I can see a few possible uses for this.
First, a player agrees to start out with an insane character, someone who just finished up their time as a goat. It can be tricky, but having a character who is mad can add all sorts of fun and complications to a story.
Second, what do the players do when they discover that their bounty (who must be captured alive) has been turned into a goat? Especially if their employer is not the forgiving type.
I would love to see how players deal with trying to get close enough to examine an artifact that has such a nasty effect based solely on proximity.
I don't remember many of the details of my very first character. Just that he was a Vrusk (think giant ant body with a humanoid torso) from Star Frontiers. My older brother finally gave in and taught me how to play (but only because he was bored and his gaming group wasn't meeting that day.)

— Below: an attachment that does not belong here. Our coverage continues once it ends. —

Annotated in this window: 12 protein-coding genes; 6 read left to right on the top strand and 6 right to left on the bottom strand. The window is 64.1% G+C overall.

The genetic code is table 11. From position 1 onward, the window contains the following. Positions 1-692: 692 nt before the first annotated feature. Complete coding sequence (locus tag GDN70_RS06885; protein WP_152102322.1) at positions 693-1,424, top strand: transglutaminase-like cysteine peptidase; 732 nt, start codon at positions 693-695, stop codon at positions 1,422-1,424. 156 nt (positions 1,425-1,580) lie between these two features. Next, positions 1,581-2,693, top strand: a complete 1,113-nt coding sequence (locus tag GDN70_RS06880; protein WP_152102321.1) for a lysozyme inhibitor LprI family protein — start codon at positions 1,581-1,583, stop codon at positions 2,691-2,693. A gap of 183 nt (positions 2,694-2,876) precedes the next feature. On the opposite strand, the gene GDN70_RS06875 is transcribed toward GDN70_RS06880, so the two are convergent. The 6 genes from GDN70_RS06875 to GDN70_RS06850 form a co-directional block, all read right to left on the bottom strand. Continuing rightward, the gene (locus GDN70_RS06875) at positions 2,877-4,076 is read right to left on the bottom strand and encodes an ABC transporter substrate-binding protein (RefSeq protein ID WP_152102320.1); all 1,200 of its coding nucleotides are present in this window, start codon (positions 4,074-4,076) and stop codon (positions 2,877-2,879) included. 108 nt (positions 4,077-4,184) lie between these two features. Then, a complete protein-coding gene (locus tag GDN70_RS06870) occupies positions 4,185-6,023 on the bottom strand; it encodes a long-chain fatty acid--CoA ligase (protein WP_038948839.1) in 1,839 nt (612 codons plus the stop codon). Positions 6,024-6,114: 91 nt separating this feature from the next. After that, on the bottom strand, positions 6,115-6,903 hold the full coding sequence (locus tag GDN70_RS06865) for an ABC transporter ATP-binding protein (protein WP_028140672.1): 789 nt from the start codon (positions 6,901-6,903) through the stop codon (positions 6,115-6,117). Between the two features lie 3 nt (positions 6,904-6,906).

I consider my first real character to be a Barbarian from 1st Ed AD&D, built from the wholly unbalanced and completely fun Unearthed Arcana rules. I was probably about 12 or 13, his name was Grunt Slash, and he excelled at wenching and brawling. The biggest danger to his health and sanity was a halfling thief who resembled Tasslehoff Burrfoot in many ways and had "picked up" a startling array of dangerously wild magic items (I think we took his wand of wonder away after he sent someone to another dimension.)
We usually had the radio playing during that long campaign and so a lot of 80's pop songs make me wax nostalgic. I found it is decidedly not romantic to tell a woman that Cheap Trick's The Flame makes me think of a bloodthirsty barbarian. :)
Some interesting considerations. I was once on the player's side of the equation for most of a summer and I agree with what has been said. Game mechanics were mostly ignored in favor of heavier role-playing. I rarely interacted with more than one NPC at a time. I got myself into a few jams, similar to what has been described (no other players to reality check my ideas.) I was lucky to have a creative and forgiving GM.
Good article manfred. I especially liked ephe's idea about using solo gaming to warm up a group.